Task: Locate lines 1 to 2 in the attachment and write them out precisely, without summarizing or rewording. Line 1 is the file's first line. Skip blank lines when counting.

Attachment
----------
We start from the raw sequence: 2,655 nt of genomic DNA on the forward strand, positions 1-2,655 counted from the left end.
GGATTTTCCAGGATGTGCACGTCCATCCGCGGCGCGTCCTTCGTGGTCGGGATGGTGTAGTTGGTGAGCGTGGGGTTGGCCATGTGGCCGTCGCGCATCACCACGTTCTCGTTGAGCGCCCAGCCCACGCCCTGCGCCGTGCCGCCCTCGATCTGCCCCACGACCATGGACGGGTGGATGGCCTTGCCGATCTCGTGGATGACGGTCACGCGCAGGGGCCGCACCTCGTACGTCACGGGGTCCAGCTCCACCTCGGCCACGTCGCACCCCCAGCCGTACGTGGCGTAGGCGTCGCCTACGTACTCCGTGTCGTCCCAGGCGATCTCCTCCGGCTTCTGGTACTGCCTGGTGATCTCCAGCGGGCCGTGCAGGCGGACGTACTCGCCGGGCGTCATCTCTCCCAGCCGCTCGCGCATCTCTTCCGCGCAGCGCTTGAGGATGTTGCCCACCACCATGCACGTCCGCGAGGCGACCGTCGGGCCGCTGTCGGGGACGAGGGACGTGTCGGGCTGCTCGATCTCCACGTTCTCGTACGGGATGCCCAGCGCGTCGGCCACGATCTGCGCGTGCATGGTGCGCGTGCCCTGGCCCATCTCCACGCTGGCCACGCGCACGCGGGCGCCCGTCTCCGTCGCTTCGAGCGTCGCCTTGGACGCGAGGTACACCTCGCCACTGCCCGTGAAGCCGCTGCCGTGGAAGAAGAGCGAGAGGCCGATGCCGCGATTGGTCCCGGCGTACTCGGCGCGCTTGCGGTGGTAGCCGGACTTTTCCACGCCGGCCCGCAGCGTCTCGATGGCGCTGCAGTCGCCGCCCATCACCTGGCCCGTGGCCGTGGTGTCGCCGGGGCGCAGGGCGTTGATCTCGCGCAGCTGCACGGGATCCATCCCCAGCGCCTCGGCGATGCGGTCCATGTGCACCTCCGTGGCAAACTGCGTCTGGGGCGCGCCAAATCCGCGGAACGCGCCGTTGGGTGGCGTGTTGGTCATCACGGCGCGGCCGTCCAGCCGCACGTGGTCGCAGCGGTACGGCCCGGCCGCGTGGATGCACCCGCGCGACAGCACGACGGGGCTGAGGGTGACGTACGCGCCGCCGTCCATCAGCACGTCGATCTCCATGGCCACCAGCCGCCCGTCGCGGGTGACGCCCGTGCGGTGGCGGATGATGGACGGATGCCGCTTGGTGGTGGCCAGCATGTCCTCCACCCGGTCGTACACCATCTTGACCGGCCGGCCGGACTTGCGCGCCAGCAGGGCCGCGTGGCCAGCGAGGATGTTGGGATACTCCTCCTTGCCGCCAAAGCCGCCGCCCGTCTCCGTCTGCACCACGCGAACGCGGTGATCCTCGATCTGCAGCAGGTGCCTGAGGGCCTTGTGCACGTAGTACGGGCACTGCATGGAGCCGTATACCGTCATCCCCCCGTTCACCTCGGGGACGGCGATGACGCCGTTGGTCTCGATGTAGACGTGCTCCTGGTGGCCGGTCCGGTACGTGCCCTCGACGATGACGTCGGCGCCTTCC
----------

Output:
We start from the raw sequence: 2,655 nt of genomic DNA on the forward strand, positions 1-2,655 counted from the left end.
GGATTTTCCAGGATGTGCACGTCCATCCGCGGCGCGTCCTTCGTGGTCGGGATGGTGTAGTTGGTGAGCGTGGGGTTGGCCATGTGGCCGTCGCGCATCACCACGTTCTCGTTGAGCGCCCAGCCCACGCCCTGCGCCGTGCCGCCCTCGATCTGCCCCACGACCATGGACGGGTGGATGGCCTTGCCGATCTCGTGGATGACGGTCACGCGCAGGGGCCGCACCTCGTACGTCACGGGGTCCAGCTCCACCTCGGCCACGTCGCACCCCCAGCCGTACGTGGCGTAGGCGTCGCCTACGTACTCCGTGTCGTCCCAGGCGATCTCCTCCGGCTTCTGGTACTGCCTGGTGATCTCCAGCGGGCCGTGCAGGCGGACGTACTCGCCGGGCGTCATCTCTCCCAGCCGCTCGCGCATCTCTTCCGCGCAGCGCTTGAGGATGTTGCCCACCACCATGCACGTCCGCGAGGCGACCGTCGGGCCGCTGTCGGGGACGAGGGACGTGTCGGGCTGCTCGATCTCCACGTTCTCGTACGGGATGCCCAGCGCGTCGGCCACGATCTGCGCGTGCATGGTGCGCGTGCCCTGGCCCATCTCCACGCTGGCCACGCGCACGCGGGCGCCCGTCTCCGTCGCTTCGAGCGTCGCCTTGGACGCGAGGTACACCTCGCCACTGCCCGTGAAGCCGCTGCCGTGGAAGAAGAGCGAGAGGCCGATGCCGCGATTGGTCCCGGCGTACTCGGCGCGCTTGCGGTGGTAGCCGGACTTTTCCACGCCGGCCCGCAGCGTCTCGATGGCGCTGCAGTCGCCGCCCATCACCTGGCCCGTGGCCGTGGTGTCGCCGGGGCGCAGGGCGTTGATCTCGCGCAGCTGCACGGGATCCATCCCCAGCGCCTCGGCGATGCGGTCCATGTGCACCTCCGTGGCAAACTGCGTCTGGGGCGCGCCAAATCCGCGGAACGCGCCGTTGGGTGGCGTGTTGGTCATCACGGCGCGGCCGTCCAGCCGCACGTGGTCGCAGCGGTACGGCCCGGCCGCGTGGATGCACCCGCGCGACAGCACGACGGGGCTGAGGGTGACGTACGCGCCGCCGTCCATCAGCACGTCGATCTCCATGGCCACCAGCCGCCCGTCGCGGGTGACGCCCGTGCGGTGGCGGATGATGGACGGATGCCGCTTGGTGGTGGCCAGCATGTCCTCCACCCGGTCGTACACCATCTTGACCGGCCGGCCGGACTTGCGCGCCAGCAGGGCCGCGTGGCCAGCGAGGATGTTGGGATACTCCTCCTTGCCGCCAAAGCCGCCGCCCGTCTCCGTCTGCACCACGCGAACGCGGTGATCCTCGATCTGCAGCAGGTGCCTGAGGGCCTTGTGCACGTAGTACGGGCACTGCATGGAGCCGTATACCGTCATCCCCCCGTTCACCTCGGGGACGGCGATGACGCCGTTGGTCTCGATGTAGACGTGCTCCTGGTGGCCGGTCCGGTACGTGCCCTCGACGATGACGTCGGCGCCTTCC